Getting Lucky

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Mpowerment is hosting a St Patrick’s Day party! Join us for an evening of food, drinks, friends, and lucky charms. 

Want to spend this St. Patrick’s Day celebrating with other gay, bi, queer guys in a fun place outside of the crowded bars? We’ve got you covered. Alternatively, this can be your chill and social space to hang before going out for an extended fun time. 

All ages and entrance is free.
Drinks (for 19+) will be served at $5 each.

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Mpowerment Headquarters is held at YouthCO, which is currently wheelchair accessible. The washroom at YouthCO is single stall and gender-neutral, and unfortunately not wheelchair accessible.
For further accessibility information on YouthCO's space, please message us, or check: http://tinyurl.com/nklow49
(The linked document has not been updated since our wheelchair accessible washroom has been out-of-order).

Mpowerment events are planned by and for young self-identified men who are gay, bi, or queer. We invite all guys who like guys and their friends to attend!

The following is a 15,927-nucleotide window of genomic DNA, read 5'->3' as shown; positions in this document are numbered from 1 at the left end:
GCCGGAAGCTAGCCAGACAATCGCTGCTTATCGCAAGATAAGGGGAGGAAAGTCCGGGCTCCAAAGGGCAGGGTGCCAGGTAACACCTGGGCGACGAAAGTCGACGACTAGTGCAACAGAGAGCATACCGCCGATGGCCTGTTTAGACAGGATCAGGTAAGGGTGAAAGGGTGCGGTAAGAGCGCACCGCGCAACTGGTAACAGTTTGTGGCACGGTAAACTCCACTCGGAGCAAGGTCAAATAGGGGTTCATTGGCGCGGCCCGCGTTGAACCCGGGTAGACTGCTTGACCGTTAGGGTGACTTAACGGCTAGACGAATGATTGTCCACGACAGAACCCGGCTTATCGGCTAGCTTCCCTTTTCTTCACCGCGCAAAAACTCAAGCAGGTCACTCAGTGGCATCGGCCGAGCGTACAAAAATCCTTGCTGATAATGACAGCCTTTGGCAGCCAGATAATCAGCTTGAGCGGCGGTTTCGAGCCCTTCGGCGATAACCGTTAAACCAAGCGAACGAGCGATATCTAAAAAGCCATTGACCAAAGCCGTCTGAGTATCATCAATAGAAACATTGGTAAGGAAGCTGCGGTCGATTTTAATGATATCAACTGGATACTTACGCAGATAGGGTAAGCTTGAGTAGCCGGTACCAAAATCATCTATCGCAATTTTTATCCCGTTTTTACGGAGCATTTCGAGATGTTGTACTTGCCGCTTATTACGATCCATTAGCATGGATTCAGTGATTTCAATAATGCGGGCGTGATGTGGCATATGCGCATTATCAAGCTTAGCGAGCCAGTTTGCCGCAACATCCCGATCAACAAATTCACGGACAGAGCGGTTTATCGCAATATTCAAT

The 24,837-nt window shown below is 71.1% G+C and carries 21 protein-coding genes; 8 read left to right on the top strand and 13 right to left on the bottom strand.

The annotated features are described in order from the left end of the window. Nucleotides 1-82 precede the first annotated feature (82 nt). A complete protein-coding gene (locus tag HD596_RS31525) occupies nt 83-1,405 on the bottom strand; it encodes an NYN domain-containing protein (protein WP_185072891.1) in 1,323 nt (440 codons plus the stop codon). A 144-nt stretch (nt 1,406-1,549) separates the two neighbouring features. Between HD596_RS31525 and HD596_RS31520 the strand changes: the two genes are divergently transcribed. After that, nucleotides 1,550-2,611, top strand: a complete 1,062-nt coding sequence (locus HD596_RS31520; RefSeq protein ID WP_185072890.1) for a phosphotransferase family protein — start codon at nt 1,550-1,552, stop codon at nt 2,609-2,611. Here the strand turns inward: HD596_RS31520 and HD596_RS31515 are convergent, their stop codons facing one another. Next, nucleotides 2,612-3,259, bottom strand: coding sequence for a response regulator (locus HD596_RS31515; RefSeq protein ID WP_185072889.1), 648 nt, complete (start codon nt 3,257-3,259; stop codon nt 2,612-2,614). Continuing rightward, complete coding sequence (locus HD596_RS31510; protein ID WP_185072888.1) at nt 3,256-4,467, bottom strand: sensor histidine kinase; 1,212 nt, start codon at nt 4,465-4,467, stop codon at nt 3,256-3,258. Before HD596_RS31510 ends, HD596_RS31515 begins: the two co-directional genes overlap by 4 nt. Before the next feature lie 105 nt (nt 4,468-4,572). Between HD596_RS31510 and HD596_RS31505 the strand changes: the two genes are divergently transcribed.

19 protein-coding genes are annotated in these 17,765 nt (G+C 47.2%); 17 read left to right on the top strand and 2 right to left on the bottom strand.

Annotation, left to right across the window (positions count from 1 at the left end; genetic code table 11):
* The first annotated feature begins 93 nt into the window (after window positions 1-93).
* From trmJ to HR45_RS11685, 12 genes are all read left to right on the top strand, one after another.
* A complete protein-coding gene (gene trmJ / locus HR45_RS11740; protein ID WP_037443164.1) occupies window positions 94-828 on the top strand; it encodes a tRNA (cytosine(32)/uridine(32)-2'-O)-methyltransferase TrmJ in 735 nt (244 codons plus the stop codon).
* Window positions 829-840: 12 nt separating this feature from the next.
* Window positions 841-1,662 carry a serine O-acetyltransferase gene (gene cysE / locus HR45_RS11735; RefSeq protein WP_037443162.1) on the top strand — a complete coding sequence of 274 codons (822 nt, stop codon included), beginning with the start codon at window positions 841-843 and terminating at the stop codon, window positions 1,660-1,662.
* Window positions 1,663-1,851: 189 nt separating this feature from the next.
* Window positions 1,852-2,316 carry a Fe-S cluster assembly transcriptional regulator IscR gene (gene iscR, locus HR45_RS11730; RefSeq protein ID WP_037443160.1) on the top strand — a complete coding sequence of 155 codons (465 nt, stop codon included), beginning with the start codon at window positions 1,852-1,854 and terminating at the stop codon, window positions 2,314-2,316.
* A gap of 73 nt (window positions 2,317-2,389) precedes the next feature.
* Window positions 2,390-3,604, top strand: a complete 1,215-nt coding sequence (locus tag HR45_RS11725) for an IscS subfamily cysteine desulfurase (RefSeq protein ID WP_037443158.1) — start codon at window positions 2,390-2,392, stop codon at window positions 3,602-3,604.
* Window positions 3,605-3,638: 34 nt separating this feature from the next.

This event is located on the traditional territory of the xʷməθkʷəy̓əm, Sḵwx̱wú7mesh and Tsleil-Waututh.

WHEN
March 17, 2016 at 6:30pm - 9pm
WHERE
Mpowerment Headquarters
11 RSVPS
Max Adilman Allen Quinn Jimmie Tan Vik Saggu William Ole Gerard Flett Ishraq Ilman Mohamed Noor Fahmy Baharuddin Kit Harris Darren Ho Lee Myhre Ivan Leonce

Will you come?


YouthCO's office is located on the unceded traditional territory of the xʷməθkʷəy̓əm, Sḵwx̱wú7mesh and Tsleil-Waututh people. Our programs take place on unceded, ancestral, and traditional territories of many Indigenous nations across what is now called BC.

YouthCO believes that all youth have the right to accessible and affirming information about our health. We also know each of us has a unique relationship to our bodies, sex, sexuality, substance use, and harm reduction. For many of us, the words other people use for our bodies and their functions are not the words we use for ourselves. Throughout our website, YouthCO uses words for bodies and sex that we know will not reflect the full diversity of our communities. We have tried to, where possible, be as expansive with our language as we know how to while being as specific as possible. As youth leading the HIV movement, we too are learning about the best words for our experiences and do not do this perfectly. We invite any feedback about the language used on our website to help us move forward in the best ways for all youth in our communities!